blog-imageIt’s been busy times in the world of social media. Facebook acquired WhatsApp for USD 16B and on the same day Sprinklr acquired Dachis Group, a social consulting firm, to boost its Social Marketing services offering. Earlier this year, the social engagement company Hootsuite acquired UberVu.

All these activities do not come as a surprise to us at NextPrinciples. We created the company with the founding principle that customers are looking for an integrated solution and not for point solutions. It is great to see that our point of view is being vindicated – we were probably ahead of our times when we started trumpeting this message a couple of years ago and were looked at as if we had landed from Mars.

We are still in the early stages in the world of social and expect further innovation and consolidation. The Generation 1.0 vendors in the social media space offered point products which focused on specific parts of a process (e.g. listening, analytics, engagement etc.) resulting in silos within the organization. Companies ended up with 3 to 5 social media tools on average and were still unable to drive insights or quantifiable benefits. The next generation of 2.0 vendors are taking a broader approach, and the 1.0 companies are looking to acquisitions to catapult themselves from offering point products to offering complete solutions.

In order to deliver a seamless customer experience, customers are looking for one integrated platform across analytics, engagement and data services that integrate with back end systems and processes. Given the state of social and related fast moving components, customers are increasingly asking for professional services to educate them and share best practices. One key factor influencing these requirements is that C-level execs are also beginning to ask the tough question about the “ROI of Social”. That’s good for the industry on the whole since it’s time that we move away from hand waving about vanity metrics such as likes and followers.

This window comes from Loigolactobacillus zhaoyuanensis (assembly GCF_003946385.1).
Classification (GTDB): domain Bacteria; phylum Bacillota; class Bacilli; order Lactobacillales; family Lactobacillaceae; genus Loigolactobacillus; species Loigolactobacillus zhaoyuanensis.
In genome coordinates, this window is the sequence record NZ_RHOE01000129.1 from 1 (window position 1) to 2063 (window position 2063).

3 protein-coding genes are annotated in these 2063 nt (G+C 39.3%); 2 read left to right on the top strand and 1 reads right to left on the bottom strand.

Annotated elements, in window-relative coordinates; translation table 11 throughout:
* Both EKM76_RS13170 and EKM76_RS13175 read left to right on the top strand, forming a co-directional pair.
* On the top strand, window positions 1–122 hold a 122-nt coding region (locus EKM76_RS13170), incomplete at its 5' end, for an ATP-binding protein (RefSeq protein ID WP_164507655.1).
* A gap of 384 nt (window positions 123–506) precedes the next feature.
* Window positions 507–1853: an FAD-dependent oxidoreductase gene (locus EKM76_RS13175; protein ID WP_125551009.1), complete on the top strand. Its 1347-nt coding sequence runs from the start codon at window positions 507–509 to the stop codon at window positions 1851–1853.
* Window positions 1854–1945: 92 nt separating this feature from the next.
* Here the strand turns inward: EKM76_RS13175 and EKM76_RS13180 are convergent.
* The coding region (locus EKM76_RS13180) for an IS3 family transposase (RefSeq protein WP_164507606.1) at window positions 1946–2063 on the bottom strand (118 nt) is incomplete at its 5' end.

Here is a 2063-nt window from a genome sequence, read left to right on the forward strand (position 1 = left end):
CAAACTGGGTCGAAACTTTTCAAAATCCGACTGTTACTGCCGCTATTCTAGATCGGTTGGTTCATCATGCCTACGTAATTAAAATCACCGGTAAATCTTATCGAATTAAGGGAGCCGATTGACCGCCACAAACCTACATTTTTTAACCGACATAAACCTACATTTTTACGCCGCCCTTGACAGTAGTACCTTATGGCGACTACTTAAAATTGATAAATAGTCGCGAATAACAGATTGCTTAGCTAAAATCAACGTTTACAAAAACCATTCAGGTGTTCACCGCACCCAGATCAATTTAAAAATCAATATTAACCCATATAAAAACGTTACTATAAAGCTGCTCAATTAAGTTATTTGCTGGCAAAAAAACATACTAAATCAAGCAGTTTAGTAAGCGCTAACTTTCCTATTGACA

In summary:

  1. It is good that the Social Media vendors are doing whatever is needed to bring the different parts of the process together – it’s about time they do that since an integrated solution is merely table stakes.
  2. More importantly, It’s not about “just” social any more. As Paul Greenberg wrote a few months ago, it’s time to drop the “Social” from “Social CRM” and with good reason.
  3. It’s more about how social can help enhance and add further value to existing processes such as Demand Generation and Customer Service.
  4. Taking this approach will help the business units within the company (Marketing, Sales, Customer Support) take the Social Media team more seriously and in turn, the Social Media folks can finally start getting included at the adults’ table for business related discussions. We are already seeing this happen in the interactions we are having with companies around Social Lead Management.